With gyms opening up again and sports teams having training and matches, everyone will be getting much more active over the coming weeks. But after a long rest period, rushing back into training at full speed can cause an injury. So, if it is a casual round of golf or getting back into the gym here are some tips and advice to get performing safely.
Before training, it is important to do a targeted warm-up before you start actively. This might not mean doing a 5-minute cycle before your gym session because instead, it will be beneficial to target to muscles you are training that day rather than just simply getting the heart rate up. For example, if you are going for a run you should focus on warming up your hips and legs. This can be done with exercises such as lunges and side shuffles. Then some hip mobilising exercises such as hip CARs which are attached below.
Fuel your body
Having the right food before a workout is vital to performing at a good intensity. This doesn’t mean consuming protein shake after protein shake but instead having a well-balanced meal before your workout and also throughout the day so you do not feel like you are crashing throughout the day.
Before and during your workout it is very important to stay hydrated. So if you know you will be training later you should make an effort to make sure you are hydrated before. You can also include natural electrolytes into your diet such as coconut water or pink Himalayan sea salt.
After a long period of time off it is normal to have lost some of your strength or general physical fitness. So if you find it difficult to bench press what you used to or the number of reps has decreased don’t get discouraged. Set a goal to work to over the coming weeks and gradually increase your weights and sets. This will give you a great platform to get to where you were pre COVID and pugs beyond where you previously were.
If you have taken a break from the gym and you are feeling stiff or want to prevent a possible injury when you are back training then contact the clinic today on 0578678904, direct message us on Facebook or book now.
Yours in Health
The Lawlor Clinic: Spine & Sport, Portlaoise, Laois
Check out Shane’s XIX Podcast Interview discussing all things Golf Injuries, Rehab & Performance
▫️How he got to work on the PGA & European Tour ▫️Whats it like working with tour pros? ▫️The changes he’s seen in the past 10 years ▫️What it takes to be a tour pro? ▫️What amateurs can do to improve their game?
Our feet play an essential role in how we transfer our body weight when we move, provide vital information to our brains for position awareness and sometimes are even called upon to help out our weak cores. We need to look after them and have them strong enough to meet these many demands. Modern foot wear, orthotics and lack of time walking around bare foot all contribute to weak intrinsic foot muscles and it is these which we need to strengthen.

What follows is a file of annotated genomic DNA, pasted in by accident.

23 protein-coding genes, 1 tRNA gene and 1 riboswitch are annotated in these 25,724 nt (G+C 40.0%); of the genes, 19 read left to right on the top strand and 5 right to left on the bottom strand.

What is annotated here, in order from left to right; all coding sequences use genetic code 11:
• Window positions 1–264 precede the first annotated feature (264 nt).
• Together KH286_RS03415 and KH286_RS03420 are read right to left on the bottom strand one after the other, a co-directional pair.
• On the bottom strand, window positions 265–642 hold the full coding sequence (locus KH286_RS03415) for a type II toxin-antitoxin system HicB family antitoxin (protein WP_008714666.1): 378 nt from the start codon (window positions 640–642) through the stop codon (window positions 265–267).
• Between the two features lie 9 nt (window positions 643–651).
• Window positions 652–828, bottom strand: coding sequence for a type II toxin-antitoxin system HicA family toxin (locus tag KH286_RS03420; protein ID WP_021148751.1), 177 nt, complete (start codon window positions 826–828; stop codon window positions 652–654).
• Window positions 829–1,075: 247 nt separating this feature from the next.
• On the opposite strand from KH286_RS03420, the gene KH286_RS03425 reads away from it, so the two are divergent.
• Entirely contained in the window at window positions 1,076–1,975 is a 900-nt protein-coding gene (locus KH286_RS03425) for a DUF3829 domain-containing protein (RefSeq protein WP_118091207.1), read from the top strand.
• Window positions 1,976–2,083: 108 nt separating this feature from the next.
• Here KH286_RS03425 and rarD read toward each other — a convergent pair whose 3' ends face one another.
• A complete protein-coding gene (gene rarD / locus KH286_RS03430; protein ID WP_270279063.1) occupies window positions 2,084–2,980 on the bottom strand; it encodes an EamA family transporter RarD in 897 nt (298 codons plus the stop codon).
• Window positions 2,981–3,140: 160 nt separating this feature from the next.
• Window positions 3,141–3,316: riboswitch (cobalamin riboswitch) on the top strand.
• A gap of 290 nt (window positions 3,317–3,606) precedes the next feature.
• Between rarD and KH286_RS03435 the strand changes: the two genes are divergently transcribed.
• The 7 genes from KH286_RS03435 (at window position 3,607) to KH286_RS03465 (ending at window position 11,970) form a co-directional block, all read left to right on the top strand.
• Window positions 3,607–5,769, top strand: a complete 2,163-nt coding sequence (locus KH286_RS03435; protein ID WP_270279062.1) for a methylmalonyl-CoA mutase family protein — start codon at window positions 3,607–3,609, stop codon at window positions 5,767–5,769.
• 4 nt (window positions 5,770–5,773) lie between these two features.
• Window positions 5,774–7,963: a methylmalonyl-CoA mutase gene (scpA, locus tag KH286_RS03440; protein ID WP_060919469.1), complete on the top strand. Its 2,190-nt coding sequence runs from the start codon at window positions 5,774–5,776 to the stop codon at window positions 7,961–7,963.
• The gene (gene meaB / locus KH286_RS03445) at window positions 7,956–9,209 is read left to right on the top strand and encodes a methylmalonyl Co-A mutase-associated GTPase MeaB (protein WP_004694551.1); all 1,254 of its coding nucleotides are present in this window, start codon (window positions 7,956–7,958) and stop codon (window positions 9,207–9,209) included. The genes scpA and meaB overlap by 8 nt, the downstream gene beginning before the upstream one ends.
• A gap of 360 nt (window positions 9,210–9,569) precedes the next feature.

Try the following movements shown in the video below to see how strong your feet are
1. Foot Crawl
2. Big Toe Up while keeping other 4 down
3. 4 Toes Up keeping big toe down
4. Toe Pianos
5. Toe Spreads
“In order to master it you need to practice it”
Start with doing any weak or difficult movements everyday for 1 minute
If you would like to book an appointment please contact us today for a quick chat to see how we can help!
Yours in Health
The Lawlor Clinic, Portlaoise
Chiropractic, Golf & Sports Injuries | Active Release Techniques (ART®)
A common condition we see frequently in the office is knee pain. In a lot of cases we can trace the pain in the knee back to a dysfunctional joint above or below it, unless you got a direct trauma to the knee itself.
This is largely because the ankle and the hip have far more range of motion and thus more risk for injury and dysfunction than the knee itself. The knees are hinge joints, which means they primarily move in flexion and extension, with a bit of rotation. The femur (thigh bone) sits on top of the tibia (shin bone), cushioned by the meniscus (cartilage) in-between the two. It’s all held together by a lot of strong ligaments, along with the muscles of the thigh and calf there to support as well. Here are 3 common factors:
1. Big toe dysfunction– this problem is more common than you would think. When the big toe gets stiff and loses movement, the body starts to compensate to try and get the same range. This leads to the ankle collapsing inwards and also the knee along with other problems further up the body. This inward collapse of the knee toward the other one is called a valgus stress- and you don’t want to have this!
2. Ankle mobility– limited motion, specifically dorsiflexion or lifting the ankle up towards the body, requires the knee to go more forward to make up the distance lacking at the ankle. Knees forward over the toes is another risk for injury. There is too much strain on the knee in that position and eventually something will give.
3. Glute activation-or lack there of. With our modern lifestyle we are sitting much more, which means the glutes are not getting worked as much as they should be. Specifically, weakness in the glute medius and other external rotators can predispose us to valgus stress at the knee…. which if you remember: you don’t want to have this!! Try these clam shells to get your glute muscles firing:
There are many other reasons why you may have knee pain, but these are some of the most common we see in the clinic. Instead of straining the knees with your movements, why not work on moving properly through the ankles and the hips to take the pressure off them and prevent future injuries? Want to get your knee pain assessed? Contact us today!